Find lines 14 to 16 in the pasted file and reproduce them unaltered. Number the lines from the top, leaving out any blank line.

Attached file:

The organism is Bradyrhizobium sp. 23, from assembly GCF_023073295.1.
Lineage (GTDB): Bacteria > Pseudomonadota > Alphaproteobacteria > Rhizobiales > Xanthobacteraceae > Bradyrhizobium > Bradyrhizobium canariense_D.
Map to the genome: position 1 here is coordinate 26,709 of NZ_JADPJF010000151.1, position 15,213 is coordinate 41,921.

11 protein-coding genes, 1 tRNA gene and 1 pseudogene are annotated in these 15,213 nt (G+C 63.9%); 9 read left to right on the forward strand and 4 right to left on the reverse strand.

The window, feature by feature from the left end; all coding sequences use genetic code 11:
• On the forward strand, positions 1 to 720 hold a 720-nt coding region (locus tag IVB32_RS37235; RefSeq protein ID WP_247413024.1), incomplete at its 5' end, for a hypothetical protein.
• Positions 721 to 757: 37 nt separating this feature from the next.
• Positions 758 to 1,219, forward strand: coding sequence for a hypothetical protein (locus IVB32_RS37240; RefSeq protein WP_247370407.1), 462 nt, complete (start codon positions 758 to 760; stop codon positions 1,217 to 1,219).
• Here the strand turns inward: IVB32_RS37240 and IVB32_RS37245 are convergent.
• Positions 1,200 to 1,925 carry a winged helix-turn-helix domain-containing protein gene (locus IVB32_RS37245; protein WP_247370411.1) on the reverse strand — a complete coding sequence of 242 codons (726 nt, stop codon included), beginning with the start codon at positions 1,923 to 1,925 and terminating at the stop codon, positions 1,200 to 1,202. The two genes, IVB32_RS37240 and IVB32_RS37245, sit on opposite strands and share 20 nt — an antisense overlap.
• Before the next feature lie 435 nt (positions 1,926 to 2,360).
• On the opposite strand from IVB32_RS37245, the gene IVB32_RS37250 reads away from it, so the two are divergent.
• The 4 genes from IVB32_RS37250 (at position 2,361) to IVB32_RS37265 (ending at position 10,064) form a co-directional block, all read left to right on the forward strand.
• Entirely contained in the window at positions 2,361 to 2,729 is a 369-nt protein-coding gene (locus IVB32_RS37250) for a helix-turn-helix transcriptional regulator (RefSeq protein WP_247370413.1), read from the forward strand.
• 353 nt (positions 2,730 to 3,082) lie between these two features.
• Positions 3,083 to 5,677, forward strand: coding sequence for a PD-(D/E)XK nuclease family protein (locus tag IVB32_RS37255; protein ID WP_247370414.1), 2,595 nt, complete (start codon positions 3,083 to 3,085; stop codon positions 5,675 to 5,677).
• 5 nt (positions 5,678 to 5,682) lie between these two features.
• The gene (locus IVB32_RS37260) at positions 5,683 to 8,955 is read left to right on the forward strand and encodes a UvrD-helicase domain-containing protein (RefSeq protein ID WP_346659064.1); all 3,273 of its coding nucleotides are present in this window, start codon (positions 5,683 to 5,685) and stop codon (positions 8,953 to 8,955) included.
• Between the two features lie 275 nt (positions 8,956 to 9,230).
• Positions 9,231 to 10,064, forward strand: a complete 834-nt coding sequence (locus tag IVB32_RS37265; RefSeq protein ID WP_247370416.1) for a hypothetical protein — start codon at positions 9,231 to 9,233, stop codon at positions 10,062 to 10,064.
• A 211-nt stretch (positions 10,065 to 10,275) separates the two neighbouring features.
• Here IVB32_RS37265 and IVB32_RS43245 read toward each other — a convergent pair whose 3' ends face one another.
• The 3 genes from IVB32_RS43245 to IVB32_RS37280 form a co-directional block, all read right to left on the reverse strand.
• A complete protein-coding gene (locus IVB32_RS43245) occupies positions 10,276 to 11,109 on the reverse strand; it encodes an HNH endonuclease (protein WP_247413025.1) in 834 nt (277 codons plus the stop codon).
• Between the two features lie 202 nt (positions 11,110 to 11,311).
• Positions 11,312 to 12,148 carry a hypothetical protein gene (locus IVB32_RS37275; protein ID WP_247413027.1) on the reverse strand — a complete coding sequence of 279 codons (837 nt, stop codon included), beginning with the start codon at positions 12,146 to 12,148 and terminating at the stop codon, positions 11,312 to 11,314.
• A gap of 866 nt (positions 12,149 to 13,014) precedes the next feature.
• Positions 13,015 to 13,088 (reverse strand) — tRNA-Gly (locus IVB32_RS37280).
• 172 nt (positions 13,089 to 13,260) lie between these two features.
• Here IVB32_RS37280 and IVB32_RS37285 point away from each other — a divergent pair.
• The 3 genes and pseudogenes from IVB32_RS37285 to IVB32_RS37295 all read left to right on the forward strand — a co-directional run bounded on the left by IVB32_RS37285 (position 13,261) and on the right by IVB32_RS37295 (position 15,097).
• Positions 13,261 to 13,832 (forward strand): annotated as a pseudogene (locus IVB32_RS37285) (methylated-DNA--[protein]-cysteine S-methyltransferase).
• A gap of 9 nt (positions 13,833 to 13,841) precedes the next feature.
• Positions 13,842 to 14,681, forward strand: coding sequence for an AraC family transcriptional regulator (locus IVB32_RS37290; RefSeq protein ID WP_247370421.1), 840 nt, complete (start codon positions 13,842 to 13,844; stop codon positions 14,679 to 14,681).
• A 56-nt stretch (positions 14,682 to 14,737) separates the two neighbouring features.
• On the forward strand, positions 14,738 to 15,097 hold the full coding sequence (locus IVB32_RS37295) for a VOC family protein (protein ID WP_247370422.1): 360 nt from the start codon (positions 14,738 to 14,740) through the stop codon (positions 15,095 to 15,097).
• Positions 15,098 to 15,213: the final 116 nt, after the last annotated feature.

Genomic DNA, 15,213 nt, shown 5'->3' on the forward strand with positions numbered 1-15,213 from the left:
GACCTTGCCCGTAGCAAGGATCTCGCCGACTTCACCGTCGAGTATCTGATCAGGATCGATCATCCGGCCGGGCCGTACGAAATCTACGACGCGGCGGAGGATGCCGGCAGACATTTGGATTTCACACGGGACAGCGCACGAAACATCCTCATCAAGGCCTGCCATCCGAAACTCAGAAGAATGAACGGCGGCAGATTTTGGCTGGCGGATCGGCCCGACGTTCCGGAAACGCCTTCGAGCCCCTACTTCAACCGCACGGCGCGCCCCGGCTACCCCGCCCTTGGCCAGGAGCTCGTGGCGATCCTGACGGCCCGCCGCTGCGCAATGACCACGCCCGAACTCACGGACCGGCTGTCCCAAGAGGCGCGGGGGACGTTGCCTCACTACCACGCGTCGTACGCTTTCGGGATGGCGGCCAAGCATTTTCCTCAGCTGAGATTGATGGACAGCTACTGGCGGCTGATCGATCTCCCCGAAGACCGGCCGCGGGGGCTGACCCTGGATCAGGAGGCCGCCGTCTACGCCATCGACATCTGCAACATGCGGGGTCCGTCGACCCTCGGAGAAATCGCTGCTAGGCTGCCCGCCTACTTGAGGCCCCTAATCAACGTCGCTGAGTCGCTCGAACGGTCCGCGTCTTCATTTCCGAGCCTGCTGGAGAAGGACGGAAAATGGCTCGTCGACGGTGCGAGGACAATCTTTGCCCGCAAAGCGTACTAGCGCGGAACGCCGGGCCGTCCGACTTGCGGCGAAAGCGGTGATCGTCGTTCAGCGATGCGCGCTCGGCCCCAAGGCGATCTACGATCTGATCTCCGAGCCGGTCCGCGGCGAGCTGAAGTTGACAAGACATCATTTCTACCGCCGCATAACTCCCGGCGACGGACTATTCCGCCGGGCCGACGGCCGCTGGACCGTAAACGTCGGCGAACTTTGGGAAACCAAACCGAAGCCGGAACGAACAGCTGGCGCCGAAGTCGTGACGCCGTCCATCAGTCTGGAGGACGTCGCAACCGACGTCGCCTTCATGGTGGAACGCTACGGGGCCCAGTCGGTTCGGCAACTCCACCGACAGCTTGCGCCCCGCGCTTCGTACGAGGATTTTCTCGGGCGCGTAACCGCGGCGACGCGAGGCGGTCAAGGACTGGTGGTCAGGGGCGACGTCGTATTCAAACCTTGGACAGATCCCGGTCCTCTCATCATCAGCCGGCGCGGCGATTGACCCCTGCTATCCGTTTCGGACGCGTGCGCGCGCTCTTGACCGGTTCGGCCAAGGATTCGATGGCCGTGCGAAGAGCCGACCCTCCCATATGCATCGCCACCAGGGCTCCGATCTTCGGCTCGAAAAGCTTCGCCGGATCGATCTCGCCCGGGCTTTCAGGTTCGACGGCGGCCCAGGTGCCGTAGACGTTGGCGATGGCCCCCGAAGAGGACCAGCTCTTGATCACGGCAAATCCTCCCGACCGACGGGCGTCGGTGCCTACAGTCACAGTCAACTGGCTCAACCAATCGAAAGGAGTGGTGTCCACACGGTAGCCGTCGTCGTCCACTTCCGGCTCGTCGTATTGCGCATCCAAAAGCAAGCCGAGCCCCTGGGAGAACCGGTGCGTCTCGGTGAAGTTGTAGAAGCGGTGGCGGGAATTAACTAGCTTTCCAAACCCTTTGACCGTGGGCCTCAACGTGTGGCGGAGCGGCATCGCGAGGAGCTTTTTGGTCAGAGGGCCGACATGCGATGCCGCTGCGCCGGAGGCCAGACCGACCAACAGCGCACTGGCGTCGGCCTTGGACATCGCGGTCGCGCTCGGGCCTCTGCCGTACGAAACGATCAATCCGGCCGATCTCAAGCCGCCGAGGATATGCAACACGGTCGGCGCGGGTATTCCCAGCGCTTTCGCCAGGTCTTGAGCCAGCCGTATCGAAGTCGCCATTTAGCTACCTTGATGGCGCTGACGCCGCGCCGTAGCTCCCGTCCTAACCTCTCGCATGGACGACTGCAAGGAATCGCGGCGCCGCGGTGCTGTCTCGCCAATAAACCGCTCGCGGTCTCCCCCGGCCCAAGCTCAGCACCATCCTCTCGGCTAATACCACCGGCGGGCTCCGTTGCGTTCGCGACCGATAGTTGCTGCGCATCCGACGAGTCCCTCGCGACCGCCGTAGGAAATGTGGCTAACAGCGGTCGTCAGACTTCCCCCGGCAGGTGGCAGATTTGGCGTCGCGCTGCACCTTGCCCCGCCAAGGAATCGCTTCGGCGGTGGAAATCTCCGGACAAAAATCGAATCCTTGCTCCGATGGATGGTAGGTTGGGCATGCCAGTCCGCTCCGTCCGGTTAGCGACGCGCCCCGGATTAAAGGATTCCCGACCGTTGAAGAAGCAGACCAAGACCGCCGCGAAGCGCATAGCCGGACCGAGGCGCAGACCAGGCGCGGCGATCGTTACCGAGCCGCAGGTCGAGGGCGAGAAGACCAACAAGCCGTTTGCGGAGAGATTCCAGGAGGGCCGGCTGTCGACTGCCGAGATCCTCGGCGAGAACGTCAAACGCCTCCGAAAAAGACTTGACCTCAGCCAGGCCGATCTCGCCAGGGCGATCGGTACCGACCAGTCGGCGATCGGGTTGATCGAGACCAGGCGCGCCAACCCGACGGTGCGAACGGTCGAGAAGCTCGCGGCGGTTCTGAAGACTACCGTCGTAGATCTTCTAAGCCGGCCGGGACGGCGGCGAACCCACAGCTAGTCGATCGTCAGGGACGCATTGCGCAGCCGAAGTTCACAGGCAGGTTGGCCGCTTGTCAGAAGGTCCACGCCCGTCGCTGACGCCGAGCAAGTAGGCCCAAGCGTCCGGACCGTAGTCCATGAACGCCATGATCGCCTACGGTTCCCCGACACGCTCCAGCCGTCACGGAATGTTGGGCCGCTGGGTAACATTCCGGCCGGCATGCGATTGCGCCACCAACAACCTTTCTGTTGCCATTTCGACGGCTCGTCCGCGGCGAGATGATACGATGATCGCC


• Entirely contained in the window at positions 2,361 to 2,729 is a 369-nt protein-coding gene (locus IVB32_RS37250) for a helix-turn-helix transcriptional regulator (RefSeq protein WP_247370413.1), read from the forward strand.
• 353 nt (positions 2,730 to 3,082) lie between these two features.
• Positions 3,083 to 5,677, forward strand: coding sequence for a PD-(D/E)XK nuclease family protein (locus tag IVB32_RS37255; protein ID WP_247370414.1), 2,595 nt, complete (start codon positions 3,083 to 3,085; stop codon positions 5,675 to 5,677).